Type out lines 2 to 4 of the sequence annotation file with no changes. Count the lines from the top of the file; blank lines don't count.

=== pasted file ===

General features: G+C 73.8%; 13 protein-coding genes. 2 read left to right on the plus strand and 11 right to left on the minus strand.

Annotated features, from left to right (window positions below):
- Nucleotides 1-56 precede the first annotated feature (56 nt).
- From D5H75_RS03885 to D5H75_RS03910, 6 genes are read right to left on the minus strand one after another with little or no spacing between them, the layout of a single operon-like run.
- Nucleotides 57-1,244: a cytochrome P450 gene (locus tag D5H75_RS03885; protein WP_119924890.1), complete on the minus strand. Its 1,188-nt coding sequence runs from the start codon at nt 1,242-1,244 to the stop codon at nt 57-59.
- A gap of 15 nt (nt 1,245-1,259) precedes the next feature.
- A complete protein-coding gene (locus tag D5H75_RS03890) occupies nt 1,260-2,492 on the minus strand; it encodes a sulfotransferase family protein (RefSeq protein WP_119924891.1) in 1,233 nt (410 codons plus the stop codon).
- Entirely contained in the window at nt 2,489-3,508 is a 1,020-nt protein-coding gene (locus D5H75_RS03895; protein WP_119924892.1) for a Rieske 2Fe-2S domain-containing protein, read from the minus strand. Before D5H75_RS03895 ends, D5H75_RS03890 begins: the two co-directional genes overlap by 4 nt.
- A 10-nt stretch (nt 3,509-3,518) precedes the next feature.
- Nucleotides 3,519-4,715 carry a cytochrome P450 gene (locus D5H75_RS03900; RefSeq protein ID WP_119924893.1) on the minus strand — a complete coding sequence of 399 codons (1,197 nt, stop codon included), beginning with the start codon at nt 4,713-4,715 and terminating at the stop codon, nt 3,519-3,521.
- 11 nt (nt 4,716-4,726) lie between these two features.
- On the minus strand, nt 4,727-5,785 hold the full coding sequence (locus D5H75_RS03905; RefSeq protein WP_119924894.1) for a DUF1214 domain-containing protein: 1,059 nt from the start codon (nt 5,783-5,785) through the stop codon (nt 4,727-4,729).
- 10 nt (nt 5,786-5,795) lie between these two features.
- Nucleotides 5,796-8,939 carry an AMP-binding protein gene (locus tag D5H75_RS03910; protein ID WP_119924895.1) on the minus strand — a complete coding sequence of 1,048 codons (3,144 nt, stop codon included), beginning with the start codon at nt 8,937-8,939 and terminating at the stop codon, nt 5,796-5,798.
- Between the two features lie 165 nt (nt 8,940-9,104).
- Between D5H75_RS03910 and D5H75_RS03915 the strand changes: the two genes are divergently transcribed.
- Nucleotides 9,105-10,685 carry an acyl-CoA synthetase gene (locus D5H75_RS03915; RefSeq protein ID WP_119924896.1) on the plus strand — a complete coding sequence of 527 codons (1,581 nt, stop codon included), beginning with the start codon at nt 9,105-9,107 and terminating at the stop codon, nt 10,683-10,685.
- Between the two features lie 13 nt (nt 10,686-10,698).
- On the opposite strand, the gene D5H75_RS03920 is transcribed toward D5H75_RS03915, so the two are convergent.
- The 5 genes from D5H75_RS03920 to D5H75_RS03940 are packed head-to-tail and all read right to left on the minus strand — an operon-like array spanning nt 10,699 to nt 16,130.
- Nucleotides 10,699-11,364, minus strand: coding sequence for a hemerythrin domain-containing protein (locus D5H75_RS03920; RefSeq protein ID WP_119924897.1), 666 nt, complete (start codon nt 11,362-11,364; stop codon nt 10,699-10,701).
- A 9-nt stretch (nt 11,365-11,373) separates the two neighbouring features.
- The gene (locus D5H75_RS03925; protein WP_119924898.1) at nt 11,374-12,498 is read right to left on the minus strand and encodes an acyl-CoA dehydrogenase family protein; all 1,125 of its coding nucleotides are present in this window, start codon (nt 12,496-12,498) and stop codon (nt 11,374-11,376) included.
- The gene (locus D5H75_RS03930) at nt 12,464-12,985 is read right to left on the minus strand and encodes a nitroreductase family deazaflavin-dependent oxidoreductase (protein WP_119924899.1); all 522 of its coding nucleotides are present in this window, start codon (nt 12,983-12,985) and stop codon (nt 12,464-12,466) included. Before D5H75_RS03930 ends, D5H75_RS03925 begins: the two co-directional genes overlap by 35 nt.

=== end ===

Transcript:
Annotated features, from left to right (window positions below):
- Nucleotides 1-56 precede the first annotated feature (56 nt).
- From D5H75_RS03885 to D5H75_RS03910, 6 genes are read right to left on the minus strand one after another with little or no spacing between them, the layout of a single operon-like run.